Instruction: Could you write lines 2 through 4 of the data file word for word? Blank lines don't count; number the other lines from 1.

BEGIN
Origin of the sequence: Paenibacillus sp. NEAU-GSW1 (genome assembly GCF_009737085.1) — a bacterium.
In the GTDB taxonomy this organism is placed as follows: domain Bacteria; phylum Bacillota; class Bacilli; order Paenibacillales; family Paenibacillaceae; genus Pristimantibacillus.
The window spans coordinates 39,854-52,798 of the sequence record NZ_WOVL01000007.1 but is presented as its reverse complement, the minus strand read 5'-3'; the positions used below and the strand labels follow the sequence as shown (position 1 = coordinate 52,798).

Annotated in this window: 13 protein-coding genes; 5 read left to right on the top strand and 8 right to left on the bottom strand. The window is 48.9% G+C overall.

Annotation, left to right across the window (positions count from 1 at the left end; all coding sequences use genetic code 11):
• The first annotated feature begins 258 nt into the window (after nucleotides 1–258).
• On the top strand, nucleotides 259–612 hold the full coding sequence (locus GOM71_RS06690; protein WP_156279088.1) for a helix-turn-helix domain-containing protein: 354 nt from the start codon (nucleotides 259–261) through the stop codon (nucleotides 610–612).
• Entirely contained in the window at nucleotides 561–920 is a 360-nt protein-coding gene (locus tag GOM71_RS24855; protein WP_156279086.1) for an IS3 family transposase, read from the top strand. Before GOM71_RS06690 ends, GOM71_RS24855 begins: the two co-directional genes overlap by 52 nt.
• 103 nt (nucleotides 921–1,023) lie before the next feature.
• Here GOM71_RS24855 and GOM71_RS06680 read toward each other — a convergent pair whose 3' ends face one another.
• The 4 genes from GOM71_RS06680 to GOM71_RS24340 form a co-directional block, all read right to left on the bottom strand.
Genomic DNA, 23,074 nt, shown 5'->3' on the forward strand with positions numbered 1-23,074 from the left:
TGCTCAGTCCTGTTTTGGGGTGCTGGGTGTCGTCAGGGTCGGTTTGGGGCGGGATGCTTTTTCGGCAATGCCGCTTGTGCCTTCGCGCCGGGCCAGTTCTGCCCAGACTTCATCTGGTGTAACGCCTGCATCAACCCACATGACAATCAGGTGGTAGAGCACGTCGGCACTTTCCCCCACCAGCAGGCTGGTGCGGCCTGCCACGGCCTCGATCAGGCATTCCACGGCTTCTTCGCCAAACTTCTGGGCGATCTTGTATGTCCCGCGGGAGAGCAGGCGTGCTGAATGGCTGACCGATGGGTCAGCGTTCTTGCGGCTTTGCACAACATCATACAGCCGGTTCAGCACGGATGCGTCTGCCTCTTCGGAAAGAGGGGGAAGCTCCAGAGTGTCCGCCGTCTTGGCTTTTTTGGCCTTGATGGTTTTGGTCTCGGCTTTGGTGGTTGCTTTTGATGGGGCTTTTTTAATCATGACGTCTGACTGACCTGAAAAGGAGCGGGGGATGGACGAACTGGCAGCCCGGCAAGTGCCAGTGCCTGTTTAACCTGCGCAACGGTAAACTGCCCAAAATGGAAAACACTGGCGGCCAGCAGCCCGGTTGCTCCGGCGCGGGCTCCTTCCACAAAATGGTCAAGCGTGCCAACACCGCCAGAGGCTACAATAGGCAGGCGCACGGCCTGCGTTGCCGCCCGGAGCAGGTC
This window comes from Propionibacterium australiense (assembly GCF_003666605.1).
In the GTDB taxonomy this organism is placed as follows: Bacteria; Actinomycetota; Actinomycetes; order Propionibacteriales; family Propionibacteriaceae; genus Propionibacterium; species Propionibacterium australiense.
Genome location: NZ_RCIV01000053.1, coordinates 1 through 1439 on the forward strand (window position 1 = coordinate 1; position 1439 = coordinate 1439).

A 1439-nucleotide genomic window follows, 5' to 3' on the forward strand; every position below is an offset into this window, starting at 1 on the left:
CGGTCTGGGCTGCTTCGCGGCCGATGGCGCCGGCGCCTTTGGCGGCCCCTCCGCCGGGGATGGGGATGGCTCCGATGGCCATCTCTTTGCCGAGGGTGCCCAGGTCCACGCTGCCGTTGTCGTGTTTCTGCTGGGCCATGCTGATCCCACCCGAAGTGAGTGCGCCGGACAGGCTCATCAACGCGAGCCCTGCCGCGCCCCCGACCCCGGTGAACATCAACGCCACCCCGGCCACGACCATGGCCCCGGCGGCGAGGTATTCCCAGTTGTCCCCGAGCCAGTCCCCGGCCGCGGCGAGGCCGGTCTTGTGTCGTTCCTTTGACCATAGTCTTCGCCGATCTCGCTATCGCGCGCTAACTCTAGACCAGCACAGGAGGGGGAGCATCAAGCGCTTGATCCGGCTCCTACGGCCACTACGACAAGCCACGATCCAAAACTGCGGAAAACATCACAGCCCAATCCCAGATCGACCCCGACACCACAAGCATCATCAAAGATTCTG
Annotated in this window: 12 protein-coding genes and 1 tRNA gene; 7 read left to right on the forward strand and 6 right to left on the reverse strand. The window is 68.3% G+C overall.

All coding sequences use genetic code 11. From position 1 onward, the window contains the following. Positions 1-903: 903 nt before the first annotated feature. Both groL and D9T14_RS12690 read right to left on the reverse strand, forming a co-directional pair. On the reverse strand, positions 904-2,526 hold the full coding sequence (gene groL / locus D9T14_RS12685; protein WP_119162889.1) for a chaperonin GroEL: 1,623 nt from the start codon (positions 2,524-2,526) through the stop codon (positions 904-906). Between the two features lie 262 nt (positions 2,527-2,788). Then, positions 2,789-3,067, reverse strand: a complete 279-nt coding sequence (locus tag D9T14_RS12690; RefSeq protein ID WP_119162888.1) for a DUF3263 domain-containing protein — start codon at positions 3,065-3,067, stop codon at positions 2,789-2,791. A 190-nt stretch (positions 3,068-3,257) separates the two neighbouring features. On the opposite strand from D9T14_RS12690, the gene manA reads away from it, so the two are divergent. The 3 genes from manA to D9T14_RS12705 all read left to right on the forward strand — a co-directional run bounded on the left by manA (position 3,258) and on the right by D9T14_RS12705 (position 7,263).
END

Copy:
In the GTDB taxonomy this organism is placed as follows: domain Bacteria; phylum Bacillota; class Bacilli; order Paenibacillales; family Paenibacillaceae; genus Pristimantibacillus.
The window spans coordinates 39,854-52,798 of the sequence record NZ_WOVL01000007.1 but is presented as its reverse complement, the minus strand read 5'-3'; the positions used below and the strand labels follow the sequence as shown (position 1 = coordinate 52,798).

Annotated in this window: 13 protein-coding genes; 5 read left to right on the top strand and 8 right to left on the bottom strand. The window is 48.9% G+C overall.